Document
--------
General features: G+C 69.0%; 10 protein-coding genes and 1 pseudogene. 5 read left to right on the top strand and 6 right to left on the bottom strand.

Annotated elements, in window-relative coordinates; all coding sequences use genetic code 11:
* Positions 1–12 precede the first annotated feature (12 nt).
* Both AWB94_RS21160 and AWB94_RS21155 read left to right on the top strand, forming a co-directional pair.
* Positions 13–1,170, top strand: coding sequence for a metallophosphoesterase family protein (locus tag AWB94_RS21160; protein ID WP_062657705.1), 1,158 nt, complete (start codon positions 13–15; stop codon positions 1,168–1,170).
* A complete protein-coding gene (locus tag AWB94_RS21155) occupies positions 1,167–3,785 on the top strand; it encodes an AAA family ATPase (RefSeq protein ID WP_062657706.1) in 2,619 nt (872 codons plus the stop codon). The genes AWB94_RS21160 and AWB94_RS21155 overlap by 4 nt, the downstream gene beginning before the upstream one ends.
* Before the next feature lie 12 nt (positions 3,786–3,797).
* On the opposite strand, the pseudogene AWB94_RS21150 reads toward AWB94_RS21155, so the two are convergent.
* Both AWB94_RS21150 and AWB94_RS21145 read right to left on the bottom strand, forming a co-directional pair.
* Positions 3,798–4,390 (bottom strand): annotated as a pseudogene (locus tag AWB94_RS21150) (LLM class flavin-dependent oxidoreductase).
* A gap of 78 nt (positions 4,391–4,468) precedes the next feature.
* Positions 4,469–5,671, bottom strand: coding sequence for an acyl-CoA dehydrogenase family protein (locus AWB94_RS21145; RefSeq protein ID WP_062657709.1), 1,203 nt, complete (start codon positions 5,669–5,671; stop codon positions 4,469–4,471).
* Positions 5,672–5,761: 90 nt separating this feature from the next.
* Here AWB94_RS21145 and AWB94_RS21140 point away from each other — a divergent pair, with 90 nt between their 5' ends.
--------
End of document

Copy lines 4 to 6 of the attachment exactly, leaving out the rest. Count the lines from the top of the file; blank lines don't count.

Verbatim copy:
* Both AWB94_RS21160 and AWB94_RS21155 read left to right on the top strand, forming a co-directional pair.
* Positions 13–1,170, top strand: coding sequence for a metallophosphoesterase family protein (locus tag AWB94_RS21160; protein ID WP_062657705.1), 1,158 nt, complete (start codon positions 13–15; stop codon positions 1,168–1,170).
* A complete protein-coding gene (locus tag AWB94_RS21155) occupies positions 1,167–3,785 on the top strand; it encodes an AAA family ATPase (RefSeq protein ID WP_062657706.1) in 2,619 nt (872 codons plus the stop codon). The genes AWB94_RS21160 and AWB94_RS21155 overlap by 4 nt, the downstream gene beginning before the upstream one ends.